There were many times that in the main wholesale produce markets that there was less than a day of inventory to sell/distribute, specially during the 1992 Rodney King riots.

    As for canned and dry goods, almost all the centralized warehouses are EAST of the San Andreas fault line. So, when the big one hits and there is no more TCP/IP based communication that JIT relies so heavily on for their inventory programs, nothing is going to get distributed as well as there being no traversable roads in order to distribute the food stuffs.

    In my personal retail store that I had, everything that we edible was sold out in a matter of 3-4 hours after the riots started.

    Now that I am an IT professional. Believe it when it is said on SB, buy it cheap and stack it deep.

    May the blessings of the Good Lord be upon you.

  10. DenverArmo says:

    I concur with Rob & Joe. I myself worked in the produce (wholesale & retail) industry in Los Angeles for 15 years. JIT Foods… God Bless our truckers out there, without them putting way too many hours in a day, “We” in here in America would be like a 3rd world country. A few cans of food on the shelf and long lines waiting for the truck to arrive under armed guards.

    There were many times that in the main wholesale produce markets that there was less than a day of inventory to sell/distribute, specially during the 1992 Rodney King riots.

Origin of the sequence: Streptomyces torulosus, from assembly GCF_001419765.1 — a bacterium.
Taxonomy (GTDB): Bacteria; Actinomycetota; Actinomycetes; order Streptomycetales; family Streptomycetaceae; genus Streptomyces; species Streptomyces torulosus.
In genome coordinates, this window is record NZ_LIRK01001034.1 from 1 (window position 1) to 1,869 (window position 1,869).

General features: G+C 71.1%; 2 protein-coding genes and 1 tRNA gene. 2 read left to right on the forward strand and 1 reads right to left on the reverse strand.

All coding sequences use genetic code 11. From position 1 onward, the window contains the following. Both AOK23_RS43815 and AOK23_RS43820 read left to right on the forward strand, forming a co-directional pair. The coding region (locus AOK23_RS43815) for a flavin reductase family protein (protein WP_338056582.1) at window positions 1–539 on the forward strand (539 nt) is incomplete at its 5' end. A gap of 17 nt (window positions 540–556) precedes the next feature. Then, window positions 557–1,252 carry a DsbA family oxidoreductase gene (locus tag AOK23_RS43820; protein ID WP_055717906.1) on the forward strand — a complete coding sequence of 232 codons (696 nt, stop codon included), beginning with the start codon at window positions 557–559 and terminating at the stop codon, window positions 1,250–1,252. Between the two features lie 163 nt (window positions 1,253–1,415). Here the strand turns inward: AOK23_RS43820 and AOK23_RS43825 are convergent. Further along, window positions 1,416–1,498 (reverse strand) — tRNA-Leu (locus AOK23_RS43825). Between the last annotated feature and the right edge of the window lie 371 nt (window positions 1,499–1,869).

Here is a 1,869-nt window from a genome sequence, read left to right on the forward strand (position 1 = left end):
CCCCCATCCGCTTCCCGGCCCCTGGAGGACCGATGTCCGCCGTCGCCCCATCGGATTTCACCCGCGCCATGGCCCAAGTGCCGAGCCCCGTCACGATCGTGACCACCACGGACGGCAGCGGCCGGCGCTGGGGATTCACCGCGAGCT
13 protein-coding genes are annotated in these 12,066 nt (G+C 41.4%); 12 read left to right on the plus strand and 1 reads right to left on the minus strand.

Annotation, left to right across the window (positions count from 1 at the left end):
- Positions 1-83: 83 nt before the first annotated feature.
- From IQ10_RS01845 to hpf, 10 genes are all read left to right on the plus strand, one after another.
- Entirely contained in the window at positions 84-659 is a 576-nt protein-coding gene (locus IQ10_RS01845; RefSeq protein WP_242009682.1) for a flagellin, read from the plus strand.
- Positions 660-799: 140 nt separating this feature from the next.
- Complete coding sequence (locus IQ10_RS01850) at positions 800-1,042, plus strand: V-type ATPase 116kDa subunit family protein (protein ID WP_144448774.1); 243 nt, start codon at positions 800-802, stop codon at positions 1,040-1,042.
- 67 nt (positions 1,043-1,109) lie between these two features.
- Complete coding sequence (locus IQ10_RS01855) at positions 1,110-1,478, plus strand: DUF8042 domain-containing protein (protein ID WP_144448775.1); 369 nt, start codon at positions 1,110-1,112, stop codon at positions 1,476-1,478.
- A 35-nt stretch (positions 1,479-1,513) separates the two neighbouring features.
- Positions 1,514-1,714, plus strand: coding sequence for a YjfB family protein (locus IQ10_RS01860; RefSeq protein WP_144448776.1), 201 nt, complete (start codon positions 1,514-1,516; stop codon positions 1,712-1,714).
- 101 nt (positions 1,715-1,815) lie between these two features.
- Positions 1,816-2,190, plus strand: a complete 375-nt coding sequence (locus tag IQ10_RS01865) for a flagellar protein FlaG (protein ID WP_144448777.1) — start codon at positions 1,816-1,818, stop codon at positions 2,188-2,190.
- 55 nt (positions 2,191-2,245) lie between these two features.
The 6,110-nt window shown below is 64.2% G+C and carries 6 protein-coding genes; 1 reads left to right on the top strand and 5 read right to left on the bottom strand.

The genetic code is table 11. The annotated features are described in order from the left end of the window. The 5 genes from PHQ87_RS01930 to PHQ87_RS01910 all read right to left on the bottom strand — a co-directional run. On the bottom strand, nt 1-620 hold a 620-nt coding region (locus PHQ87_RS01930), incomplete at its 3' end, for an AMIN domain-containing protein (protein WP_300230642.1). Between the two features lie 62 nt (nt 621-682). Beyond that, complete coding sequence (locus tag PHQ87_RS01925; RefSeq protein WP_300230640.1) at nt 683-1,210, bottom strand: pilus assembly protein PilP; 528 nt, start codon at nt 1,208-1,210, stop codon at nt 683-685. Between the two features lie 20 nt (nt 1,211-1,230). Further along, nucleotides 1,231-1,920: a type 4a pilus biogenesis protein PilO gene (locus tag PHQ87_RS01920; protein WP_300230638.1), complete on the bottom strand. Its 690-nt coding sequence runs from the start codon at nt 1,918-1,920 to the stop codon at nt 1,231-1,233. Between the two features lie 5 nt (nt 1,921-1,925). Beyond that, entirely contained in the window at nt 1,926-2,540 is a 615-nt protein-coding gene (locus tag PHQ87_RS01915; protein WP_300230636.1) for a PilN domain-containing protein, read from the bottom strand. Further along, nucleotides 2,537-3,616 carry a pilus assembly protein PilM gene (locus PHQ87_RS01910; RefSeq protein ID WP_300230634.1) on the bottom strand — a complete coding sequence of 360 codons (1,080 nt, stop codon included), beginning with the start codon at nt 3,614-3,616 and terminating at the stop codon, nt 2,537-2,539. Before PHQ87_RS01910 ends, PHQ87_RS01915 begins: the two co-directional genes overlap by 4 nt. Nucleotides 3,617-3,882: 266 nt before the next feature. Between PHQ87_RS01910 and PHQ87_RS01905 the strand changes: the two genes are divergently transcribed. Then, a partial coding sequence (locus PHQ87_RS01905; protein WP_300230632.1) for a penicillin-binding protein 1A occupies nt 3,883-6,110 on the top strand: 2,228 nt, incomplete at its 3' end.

As for canned and dry goods, almost all the centralized warehouses are EAST of the San Andreas fault line. So, when the big one hits and there is no more TCP/IP based communication that JIT relies so heavily on for their inventory programs, nothing is going to get distributed as well as there being no traversable roads in order to distribute the food stuffs.

    In my personal retail store that I had, everything that we edible was sold out in a matter of 3-4 hours after the riots started.

    Now that I am seasoned an IT professional. Believe it when it is said on SB, buy it cheap and stack it deep. Now that I am living east of the continental divide, I am learning all new set of skills to survive.

    May the blessings of the Good Lord be upon you.

  11. James K. says:

    Rob is definitely correct about the distribution channels for food, however 30 days is probably too optimistic of an estimate for how long stock on hand would last. Just look at a grocery store after a large snow storm.
    All the time I hear survivalist minded people talk about how companies will “see the error of their ways” in utilizing JIT, but if anything there is more of a constant move towards it. This is because in most cases the firms look at the cost of “bad service,” which is just an estimate of the amount of revenue they lose by not having something in stock when a customer wants it, and compare it with the inventory costs. If the carrying costs are more they’ll usually just go with JIT delivery with that item as opposed to just stocking it. As long as they view it as more costly to have a lot of safety stock in the stores they’ll continue to use JIT. I know this doesn’t make sense to anyone that has the “two is one and one is none mindset,” when I was learning about JIT while majoring in SCM it didn’t make sense to me either so I asked the professor about what would happen if a there was some kind of crisis that cleaned out the stores and they couldn’t replenish their stock. He just replied, “They just wait a few days until the trucks get there.” Most people simply just don’t think about what if… Plan accordingly.

    God Bless